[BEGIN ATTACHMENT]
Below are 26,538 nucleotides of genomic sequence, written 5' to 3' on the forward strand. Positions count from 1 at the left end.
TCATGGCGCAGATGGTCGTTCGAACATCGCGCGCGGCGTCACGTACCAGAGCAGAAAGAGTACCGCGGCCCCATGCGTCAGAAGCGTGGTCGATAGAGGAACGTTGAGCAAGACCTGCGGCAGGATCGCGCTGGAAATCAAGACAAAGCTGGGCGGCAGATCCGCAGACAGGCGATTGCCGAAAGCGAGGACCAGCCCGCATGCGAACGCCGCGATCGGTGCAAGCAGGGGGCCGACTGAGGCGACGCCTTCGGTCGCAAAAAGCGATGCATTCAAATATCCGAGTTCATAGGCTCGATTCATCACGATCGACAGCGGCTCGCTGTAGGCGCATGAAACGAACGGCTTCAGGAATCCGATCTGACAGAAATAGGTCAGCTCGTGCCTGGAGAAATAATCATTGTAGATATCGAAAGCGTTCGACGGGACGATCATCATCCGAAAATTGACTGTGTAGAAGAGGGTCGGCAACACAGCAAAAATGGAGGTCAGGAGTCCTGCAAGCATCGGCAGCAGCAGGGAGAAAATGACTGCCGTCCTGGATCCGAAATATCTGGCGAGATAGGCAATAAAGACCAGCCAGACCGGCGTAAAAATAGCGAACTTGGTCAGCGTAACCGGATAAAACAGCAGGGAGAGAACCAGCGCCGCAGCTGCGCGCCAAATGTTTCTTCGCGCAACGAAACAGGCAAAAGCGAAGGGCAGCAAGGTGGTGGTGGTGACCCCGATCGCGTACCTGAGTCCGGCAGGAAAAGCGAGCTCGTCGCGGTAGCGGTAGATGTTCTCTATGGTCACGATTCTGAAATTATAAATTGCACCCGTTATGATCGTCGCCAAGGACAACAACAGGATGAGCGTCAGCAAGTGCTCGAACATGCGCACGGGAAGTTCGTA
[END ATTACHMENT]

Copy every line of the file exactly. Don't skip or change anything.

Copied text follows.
Below are 26,538 nucleotides of genomic sequence, written 5' to 3' on the forward strand. Positions count from 1 at the left end.
TCATGGCGCAGATGGTCGTTCGAACATCGCGCGCGGCGTCACGTACCAGAGCAGAAAGAGTACCGCGGCCCCATGCGTCAGAAGCGTGGTCGATAGAGGAACGTTGAGCAAGACCTGCGGCAGGATCGCGCTGGAAATCAAGACAAAGCTGGGCGGCAGATCCGCAGACAGGCGATTGCCGAAAGCGAGGACCAGCCCGCATGCGAACGCCGCGATCGGTGCAAGCAGGGGGCCGACTGAGGCGACGCCTTCGGTCGCAAAAAGCGATGCATTCAAATATCCGAGTTCATAGGCTCGATTCATCACGATCGACAGCGGCTCGCTGTAGGCGCATGAAACGAACGGCTTCAGGAATCCGATCTGACAGAAATAGGTCAGCTCGTGCCTGGAGAAATAATCATTGTAGATATCGAAAGCGTTCGACGGGACGATCATCATCCGAAAATTGACTGTGTAGAAGAGGGTCGGCAACACAGCAAAAATGGAGGTCAGGAGTCCTGCAAGCATCGGCAGCAGCAGGGAGAAAATGACTGCCGTCCTGGATCCGAAATATCTGGCGAGATAGGCAATAAAGACCAGCCAGACCGGCGTAAAAATAGCGAACTTGGTCAGCGTAACCGGATAAAACAGCAGGGAGAGAACCAGCGCCGCAGCTGCGCGCCAAATGTTTCTTCGCGCAACGAAACAGGCAAAAGCGAAGGGCAGCAAGGTGGTGGTGGTGACCCCGATCGCGTACCTGAGTCCGGCAGGAAAAGCGAGCTCGTCGCGGTAGCGGTAGATGTTCTCTATGGTCACGATTCTGAAATTATAAATTGCACCCGTTATGATCGTCGCCAAGGACAACAACAGGATGAGCGTCAGCAAGTGCTCGAACATGCGCACGGGAAGTTCGTA